The Iowa Geoscience Education Information Network

Explore Iowa Geology

A Day in the Life of Dry Run Creek

The University of Northern Iowa resides within the Dry Run Creek Watershed. Watersheds are specific high and low areas on a landscape that help to channelize and move water downhill. There are many important factors within a watershed including biology, chemistry, geology, land use practices and citizens. As Dry Run Creek flows through our landscape it provides access to our natural world, wildlife habitat, recreation and most important opportunities to learn about the history and future of our home.

Tyler Dursky participating in the 2016 UNI Geomorpholgy class.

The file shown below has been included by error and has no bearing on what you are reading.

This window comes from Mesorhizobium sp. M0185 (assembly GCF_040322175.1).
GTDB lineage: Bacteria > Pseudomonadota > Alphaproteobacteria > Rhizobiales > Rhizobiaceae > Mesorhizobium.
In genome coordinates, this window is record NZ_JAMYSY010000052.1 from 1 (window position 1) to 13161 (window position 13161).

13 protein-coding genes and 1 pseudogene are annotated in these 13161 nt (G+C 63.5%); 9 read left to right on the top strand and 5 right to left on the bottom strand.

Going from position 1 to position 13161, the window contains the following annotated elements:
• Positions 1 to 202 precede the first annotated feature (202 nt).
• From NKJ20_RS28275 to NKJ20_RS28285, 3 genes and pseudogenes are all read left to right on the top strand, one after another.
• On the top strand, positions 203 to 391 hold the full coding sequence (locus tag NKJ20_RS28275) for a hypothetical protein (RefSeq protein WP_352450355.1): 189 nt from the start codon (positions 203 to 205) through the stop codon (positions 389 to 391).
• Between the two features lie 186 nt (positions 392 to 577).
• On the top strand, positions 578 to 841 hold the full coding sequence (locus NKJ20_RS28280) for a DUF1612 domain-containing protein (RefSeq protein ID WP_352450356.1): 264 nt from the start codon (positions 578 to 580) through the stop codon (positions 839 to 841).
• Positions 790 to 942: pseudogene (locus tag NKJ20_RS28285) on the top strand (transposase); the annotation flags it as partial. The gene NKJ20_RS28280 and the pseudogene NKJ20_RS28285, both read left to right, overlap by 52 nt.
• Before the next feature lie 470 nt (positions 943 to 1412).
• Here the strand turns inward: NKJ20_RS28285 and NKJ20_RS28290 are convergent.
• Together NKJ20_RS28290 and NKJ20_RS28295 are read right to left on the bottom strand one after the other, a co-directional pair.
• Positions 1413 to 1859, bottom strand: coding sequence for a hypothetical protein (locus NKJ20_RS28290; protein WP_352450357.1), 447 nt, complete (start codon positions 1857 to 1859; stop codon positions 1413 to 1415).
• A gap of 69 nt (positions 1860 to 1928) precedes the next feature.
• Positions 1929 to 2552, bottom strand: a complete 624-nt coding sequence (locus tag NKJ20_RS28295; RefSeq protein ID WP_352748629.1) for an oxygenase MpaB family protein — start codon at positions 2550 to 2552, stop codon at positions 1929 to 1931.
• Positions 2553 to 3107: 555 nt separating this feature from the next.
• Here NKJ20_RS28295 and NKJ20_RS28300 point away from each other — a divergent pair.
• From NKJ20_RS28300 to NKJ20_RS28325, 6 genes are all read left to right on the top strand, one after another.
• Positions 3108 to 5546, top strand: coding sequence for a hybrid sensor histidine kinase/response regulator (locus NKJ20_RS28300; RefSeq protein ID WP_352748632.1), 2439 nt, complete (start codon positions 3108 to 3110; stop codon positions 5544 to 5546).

2016/17 University of Northern Iowa, Student Dry Run Creek Geomorphic Assessment
2012 Iowa DNR, Source Water Protection, Cedar Falls Groundwater Investigation
2012 Iowa Geological Survey, STATEMAP, Surficial Geology of Cedar Falls
2012 Iowa Geological Survey, STATEMAP, Bedrock Geology of Cedar Falls
2011 Iowa DNR, Watershed Improvement Section, Dry Run Creek Report


Black Hawk County Soil and Water Conservation District – Dry Run Creek
ArcGIS Story Maps, Dry Run Creek, Sanctuary Sites
ArcGIS Story Maps, Dry Run Creek, Best Management Practices
City of Cedar Falls, Iowa Dry Run Creek
Iowa Dept. of Agriculture and Land Stewardship, Dry Run Creek Watershed

Iowa Department of Natural Resources - REAP-CEP and the University of Northern Iowa Iowa's Rivers and Her Valleys

Images -

The green squre represents the city of Cedar Falls in 1930, the yellow line is the boundary for our Dry Run Creek Watershed. Hold your mouse/cursor over the image to see how much has changed upto 2017, both images use an USDA aerial photograph from 1930.

Cedar 1930 (green square) vs 2017